Editor’s note: Donna Beegle is president and founder of Communication Across Barriers, a consulting firm that works to increase communication across poverty, race, gender and generational barriers, in part with “Poverty 101” workshops. She has a doctorate in education leadership from Portland State University.
Beegle is taking part in the CNN Dialogues event, “Today’s Other America: Living in Poverty,” at 7 p.m. tonight at the Rialto Center for the Arts in Atlanta.
By Donna Beegle, CNN
(CNN) - My dream is that a person will not be able to graduate from college without taking a Poverty 101 course. Poverty hurts all humanity and it’s the responsibility of everyone to bond together to eradicate it. Our ignorance about poverty perpetuates it and divides us as a nation.
I didn’t always know this. I was born into generational poverty; for many decades, most of my family members were uneducated, unskilled and, like 44 million Americans, illiterate. They survived in temporary, minimum wage jobs that didn’t pay in respect, nor provide opportunities for advancement.
My dad worked temporary seasonal jobs, the only ones he could get with limited literacy, no education and no specific job skills. My mom, like her widowed mom, picked cotton. We were highly mobile and survived mostly on migrant labor work in Arizona, California, Oregon and Washington. We followed the fruit season to pick cherries, strawberries, oranges and grapefruits. We picked green beans and dug potatoes. They were workers of the land, never owners. My family worked very hard and worked very long hours, but we were still evicted.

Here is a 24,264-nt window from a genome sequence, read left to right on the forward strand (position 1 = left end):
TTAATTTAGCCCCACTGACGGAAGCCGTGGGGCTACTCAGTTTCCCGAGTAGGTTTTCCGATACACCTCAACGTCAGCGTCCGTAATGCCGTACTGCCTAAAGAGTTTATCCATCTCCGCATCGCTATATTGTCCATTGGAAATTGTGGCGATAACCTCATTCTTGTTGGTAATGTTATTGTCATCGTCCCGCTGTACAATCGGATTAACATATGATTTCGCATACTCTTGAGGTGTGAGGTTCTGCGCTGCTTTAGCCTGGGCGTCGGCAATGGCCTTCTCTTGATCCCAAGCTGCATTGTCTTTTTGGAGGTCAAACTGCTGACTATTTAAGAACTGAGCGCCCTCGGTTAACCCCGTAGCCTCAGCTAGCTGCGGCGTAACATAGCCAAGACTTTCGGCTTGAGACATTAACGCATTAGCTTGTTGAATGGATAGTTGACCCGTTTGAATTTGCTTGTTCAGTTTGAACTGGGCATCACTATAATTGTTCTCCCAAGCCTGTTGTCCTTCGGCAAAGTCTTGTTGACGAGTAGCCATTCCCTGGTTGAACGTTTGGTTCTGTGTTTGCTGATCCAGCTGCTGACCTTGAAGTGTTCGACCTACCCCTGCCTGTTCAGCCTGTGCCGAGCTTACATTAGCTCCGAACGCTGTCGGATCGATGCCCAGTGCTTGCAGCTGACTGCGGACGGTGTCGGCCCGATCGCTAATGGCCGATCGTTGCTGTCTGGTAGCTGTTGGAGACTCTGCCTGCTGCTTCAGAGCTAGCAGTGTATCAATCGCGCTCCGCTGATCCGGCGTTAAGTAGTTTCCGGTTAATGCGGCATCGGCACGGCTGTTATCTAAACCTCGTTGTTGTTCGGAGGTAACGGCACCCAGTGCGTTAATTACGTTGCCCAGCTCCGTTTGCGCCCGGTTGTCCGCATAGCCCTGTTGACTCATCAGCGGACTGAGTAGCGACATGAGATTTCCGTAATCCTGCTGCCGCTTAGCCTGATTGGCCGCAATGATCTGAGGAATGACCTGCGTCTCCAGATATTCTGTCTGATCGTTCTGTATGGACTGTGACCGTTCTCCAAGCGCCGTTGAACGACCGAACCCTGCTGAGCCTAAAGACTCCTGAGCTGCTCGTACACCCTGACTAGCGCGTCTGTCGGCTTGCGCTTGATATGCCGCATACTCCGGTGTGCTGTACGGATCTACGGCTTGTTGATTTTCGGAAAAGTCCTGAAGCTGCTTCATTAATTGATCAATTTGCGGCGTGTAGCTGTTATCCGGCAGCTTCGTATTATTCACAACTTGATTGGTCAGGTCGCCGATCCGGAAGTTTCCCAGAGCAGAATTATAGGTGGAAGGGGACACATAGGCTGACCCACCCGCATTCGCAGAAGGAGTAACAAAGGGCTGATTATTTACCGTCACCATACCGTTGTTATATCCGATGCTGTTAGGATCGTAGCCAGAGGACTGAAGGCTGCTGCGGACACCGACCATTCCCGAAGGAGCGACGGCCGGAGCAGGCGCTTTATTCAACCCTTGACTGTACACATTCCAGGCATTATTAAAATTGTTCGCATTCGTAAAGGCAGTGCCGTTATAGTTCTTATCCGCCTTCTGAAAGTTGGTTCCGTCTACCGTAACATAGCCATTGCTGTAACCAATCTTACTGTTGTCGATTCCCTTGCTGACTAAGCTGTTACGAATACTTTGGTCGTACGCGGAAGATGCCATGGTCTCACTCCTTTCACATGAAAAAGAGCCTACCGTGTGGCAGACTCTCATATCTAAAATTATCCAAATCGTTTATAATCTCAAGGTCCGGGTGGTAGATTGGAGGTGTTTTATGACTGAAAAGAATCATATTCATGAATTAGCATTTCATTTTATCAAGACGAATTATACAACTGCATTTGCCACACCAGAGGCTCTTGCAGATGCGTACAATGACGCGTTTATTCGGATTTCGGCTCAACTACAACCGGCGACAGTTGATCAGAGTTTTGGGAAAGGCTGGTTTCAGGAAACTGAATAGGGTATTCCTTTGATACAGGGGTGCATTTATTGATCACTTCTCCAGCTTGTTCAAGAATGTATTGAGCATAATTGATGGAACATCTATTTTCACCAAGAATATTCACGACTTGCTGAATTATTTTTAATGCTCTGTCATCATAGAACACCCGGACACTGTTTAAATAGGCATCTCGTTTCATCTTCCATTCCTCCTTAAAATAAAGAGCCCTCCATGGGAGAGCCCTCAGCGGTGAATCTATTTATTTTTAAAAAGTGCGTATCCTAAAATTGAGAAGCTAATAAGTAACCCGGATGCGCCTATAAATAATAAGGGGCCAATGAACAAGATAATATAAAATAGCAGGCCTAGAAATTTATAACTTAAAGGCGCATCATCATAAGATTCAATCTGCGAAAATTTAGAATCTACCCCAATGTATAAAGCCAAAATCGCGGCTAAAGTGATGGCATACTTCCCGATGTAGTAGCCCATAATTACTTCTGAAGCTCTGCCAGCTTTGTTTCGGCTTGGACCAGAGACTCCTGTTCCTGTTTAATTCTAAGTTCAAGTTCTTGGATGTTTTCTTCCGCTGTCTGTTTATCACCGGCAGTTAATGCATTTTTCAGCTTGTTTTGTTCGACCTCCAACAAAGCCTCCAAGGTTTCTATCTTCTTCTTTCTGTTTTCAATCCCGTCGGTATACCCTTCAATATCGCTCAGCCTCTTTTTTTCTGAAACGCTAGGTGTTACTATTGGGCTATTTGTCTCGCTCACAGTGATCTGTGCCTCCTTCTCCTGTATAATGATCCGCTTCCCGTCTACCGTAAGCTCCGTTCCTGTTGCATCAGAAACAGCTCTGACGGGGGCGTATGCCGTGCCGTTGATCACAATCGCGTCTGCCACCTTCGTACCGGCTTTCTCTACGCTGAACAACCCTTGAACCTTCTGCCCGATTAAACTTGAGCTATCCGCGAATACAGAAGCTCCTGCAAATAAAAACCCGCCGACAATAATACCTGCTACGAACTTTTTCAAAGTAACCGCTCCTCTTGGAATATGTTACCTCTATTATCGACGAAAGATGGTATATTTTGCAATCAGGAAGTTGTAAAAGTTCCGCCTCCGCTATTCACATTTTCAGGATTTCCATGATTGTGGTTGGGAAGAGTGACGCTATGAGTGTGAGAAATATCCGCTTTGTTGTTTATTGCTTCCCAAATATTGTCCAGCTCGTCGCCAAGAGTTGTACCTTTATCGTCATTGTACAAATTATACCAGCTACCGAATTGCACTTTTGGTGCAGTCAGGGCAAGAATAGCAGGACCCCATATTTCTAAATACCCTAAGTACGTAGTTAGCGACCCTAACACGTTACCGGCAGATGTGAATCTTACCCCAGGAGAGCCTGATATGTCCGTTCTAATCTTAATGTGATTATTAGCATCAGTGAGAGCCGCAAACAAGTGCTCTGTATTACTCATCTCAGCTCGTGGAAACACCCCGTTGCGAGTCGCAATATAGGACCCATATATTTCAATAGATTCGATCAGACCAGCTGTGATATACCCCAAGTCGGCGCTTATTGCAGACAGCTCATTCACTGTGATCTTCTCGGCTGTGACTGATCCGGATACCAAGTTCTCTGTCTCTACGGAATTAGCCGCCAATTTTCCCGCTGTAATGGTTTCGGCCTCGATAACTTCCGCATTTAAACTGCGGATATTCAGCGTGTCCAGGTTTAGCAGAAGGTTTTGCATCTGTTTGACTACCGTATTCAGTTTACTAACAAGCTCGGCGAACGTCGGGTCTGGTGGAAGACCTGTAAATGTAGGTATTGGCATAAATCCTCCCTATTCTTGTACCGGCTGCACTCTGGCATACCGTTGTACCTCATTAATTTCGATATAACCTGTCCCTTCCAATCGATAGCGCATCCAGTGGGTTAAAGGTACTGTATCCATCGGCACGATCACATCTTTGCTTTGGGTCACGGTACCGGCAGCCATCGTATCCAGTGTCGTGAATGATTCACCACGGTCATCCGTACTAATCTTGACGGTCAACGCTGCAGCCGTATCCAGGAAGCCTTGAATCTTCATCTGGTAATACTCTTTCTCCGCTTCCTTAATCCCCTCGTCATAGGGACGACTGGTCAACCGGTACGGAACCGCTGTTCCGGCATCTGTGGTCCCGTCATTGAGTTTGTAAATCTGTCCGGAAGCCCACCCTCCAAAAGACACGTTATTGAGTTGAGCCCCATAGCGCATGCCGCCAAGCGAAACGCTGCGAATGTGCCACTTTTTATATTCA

In school, I did not know the middle-class life examples teachers used to explain academic subjects. I was unable to understand and speak in their middle-class language; I said “ain’t,” didn’t know whether to use “gone” or “went,” didn’t know a difference between “seen” or “saw.” When told to “go look it up,” I dutifully went to the dictionary, only to find five more words I did not know and words no one in my world used. This just reinforced there was something wrong with my family, friends and me. It reinforced that education was not for me.
When I quit school at 15, a teacher said, “Do not quit school, one day, you will want a job.” I remember looking at her and saying, “I don't want a job.” To me, a job meant you worked really hard and had to leave your family in crisis; that you still got evicted and went hungry. To my teacher, a job meant social honor, security, a roof over her head, insurance, maybe a vacation. She told me I would not go anywhere in life if I wasn’t motivated.
If the teacher had been exposed to Poverty 101, she would have the skills needed to find out what motivators made sense to me: My dream in life was to be a mom. Every female I had meaningful interaction with got married and had babies very young. I thought I was put on the planet to be a mom. If my teacher had known my dream, she could have said something like, “Donna you want to be a good mom, don't you? What if one day you have a child that needs your help with some school work? By staying in school, you will be better able to help your child.”
In school, I’d grown accustomed to believing that middle-class people, even teachers and principals, didn’t care about kids like me. It was much later in my life, when I finally had opportunities to interact with people who study poverty, that I realized it was not that middle-class people did not care.